Still from Dracula Pages from a Virgin's Diary (2002)Maddin is aware that silent cinema at its best is a stylishly erotic, poetic art form, awash in an otherworldly Art Noveau milieu. The theatrical makeup, lack of dialogue, and overwrought choreography transports us to a plane separate from reality. Maddin, dialed into rudimentary cinema, often invites television-fed audiences to question the validity of his art as a “real movie. Dracula is as much fugue as it is moving picture, akin to a theater of the absurd homage to silent film.

Maddin concentrates on the vampire’s seduction, with the first half devoted primarily to Lucy (Tara Birtwhistle). Dracula (dancer Zhang Wei-Qiang) is Asian, lusty, vulnerable, and agile. In the first part, Mina and Jonathan Harker are relegated to minor characters (we don’t miss them). Dr. Van Helsing (David Moroni) is, as usual, apt to spoil the fun. It has been said that all literature is about sex, death, and God. Maddin’s Dracula likens blood to semen, which of course inspires much melodramatic Christian apprehension in the chaste, xenophobic doctor. There’s plenty of symbolism, too, about lust for money, the hypocrisy of Christian capitalism, celibacy, and martyrdom.

Despite its familiar source, Maddin’s Dracula, crepuscular and icy, is as startling as the productions of Murnau and Herzog, and perhaps even more so. It is paradoxically the coldest and most fiery interpretation of Bram Stoker to date. Knowing our familiarity with the narrative, Maddin wisely does not set out to spin yet another retelling; rather, it’s all about the aesthetics, baby. Primarily black and white (mixed with blood red and various tints) and filmed on super 8mm, and 16mm, Dracula is a director’s film, employing every fetishistic gimmick from the Expressionist bag. The choppiness is intentional and frantic, much in the same vein as Maddin’s justifiably famous Heart of the World (2000—probably his best film). The dull naysayers and vampire fans are actually right about one thing: Dracula is not a moving picture as much as it an overtly erotic icon.

CAPSULE: VAMPIRE HUNTER D (1985)

DIRECTED BY: Toyoo Ashida

FEATURING: Voices of Kaneto Shiozawa, Michie Tomizawa, Seizô Katô

PLOT: Millennia in the future, vampires rule over much of the land; one woman fights back, enlisting the aid of a mysterious stranger in her quest to kill Count Lee, a vampire of great power.

VampireHunterD1985

WHY IT WON’T MAKE THE LIST: Vampire Hunter D is undeniably a groundbreaking classic of Gothic anime that conveys a wonderfully realized retro-future. However, aside from some unlikely Bakshi-an monsters and a couple of bursts of eyebrow-raising gore, Toyoo Ashida’s film rests firmly in the realm of the traditionally fantastic.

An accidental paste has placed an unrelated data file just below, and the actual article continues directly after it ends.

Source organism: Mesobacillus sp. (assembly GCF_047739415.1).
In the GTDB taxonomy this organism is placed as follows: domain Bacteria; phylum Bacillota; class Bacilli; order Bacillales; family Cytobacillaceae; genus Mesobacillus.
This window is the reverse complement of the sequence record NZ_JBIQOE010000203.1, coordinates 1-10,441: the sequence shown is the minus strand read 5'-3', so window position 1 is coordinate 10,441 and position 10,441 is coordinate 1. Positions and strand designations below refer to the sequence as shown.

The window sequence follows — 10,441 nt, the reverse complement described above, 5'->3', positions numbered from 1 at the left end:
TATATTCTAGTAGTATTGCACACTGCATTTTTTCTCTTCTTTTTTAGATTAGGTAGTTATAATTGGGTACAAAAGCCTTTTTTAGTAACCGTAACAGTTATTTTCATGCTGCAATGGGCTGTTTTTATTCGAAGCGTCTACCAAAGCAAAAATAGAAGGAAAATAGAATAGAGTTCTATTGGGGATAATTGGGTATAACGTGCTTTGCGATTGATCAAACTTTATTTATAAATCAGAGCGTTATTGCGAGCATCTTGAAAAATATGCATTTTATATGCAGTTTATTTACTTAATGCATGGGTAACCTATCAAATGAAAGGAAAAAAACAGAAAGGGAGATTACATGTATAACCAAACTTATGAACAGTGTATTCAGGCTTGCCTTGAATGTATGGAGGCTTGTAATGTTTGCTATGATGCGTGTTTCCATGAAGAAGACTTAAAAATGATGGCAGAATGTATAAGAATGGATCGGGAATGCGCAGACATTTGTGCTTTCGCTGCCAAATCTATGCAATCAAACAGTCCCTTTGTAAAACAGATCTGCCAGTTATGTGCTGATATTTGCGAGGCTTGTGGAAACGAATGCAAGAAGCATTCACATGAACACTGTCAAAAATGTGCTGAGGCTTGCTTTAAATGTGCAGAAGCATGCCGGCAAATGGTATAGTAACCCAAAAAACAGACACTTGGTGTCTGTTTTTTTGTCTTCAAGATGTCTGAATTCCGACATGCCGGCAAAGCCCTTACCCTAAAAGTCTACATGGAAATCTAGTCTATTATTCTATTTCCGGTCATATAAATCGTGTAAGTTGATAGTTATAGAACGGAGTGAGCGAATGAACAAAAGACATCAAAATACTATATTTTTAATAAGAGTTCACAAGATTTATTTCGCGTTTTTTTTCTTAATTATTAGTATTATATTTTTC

COMMENTS: It seems only right that I admit to the reader from the start that this movie stands as the only anime film I have ever seen. Through all my years of pursuing leads on offbeat movies, I have somehow missed what is perhaps one of the largest figurative boats ever launched. That said, my experience with Vampire Hunter D has done much to open my eyes. With a limited budget and an unlimited tap of imagination and artistic talent, Toyoo Ashida and Ashi Productions created a stellar vision of a far-flung future world tormented by Dark Ages evil.

Beginning with the title card, “This story takes place in the distant future—when mutants and demons slither through a world of darkness”, the action quickly takes off as a young Hunter—armed with a cross, electric whip, and bayonnetted laser gun—pursues an obviously infernal beastie. The encounter quickly goes south when her horse is slaughtered and, from nowhere, a humanoid creature appears and bites her on the neck. Now she must find a way to destroy this powerful being before becoming a vamp herself. Fate provides her with the assistance of a mysterious stranger, whom she comes to learn is also a Hunter of considerable strength.

From that introduction, the movie proceeds apace with run ins with eldritch creatures, the haughty vampire “nobles,” as well as human scum in the form of a mayor’s son and his cronies. To ward off the nasties that lurk outside, city-dwellers have made barriers combing both the Old and New World Techs, using crosses and energy fields to repel the undead. As with all townsfolk living in the shadow of great evil, they are wary both of strangers and those possibly afflicted. This leaves the heroine, Doris, and the eponymous “D” with scant safe havens. Unsurprisingly (but still very satisfactorily), they seem to need none.